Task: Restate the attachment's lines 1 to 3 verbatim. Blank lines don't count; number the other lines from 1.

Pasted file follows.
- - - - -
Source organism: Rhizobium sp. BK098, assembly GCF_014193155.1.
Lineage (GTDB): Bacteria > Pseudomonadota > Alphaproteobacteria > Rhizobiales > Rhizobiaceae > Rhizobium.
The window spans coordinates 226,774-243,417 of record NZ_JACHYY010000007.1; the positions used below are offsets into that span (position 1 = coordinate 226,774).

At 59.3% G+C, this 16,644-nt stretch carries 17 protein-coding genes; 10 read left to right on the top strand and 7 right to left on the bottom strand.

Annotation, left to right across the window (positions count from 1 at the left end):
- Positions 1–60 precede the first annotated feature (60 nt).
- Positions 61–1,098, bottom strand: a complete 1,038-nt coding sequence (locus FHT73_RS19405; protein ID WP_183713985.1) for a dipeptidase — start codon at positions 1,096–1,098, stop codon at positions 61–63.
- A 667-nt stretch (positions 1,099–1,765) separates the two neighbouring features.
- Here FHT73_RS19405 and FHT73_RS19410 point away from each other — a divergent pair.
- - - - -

Source organism: Rhizobium sp. BK098, assembly GCF_014193155.1.
Lineage (GTDB): Bacteria > Pseudomonadota > Alphaproteobacteria > Rhizobiales > Rhizobiaceae > Rhizobium.
The window spans coordinates 226,774-243,417 of record NZ_JACHYY010000007.1; the positions used below are offsets into that span (position 1 = coordinate 226,774).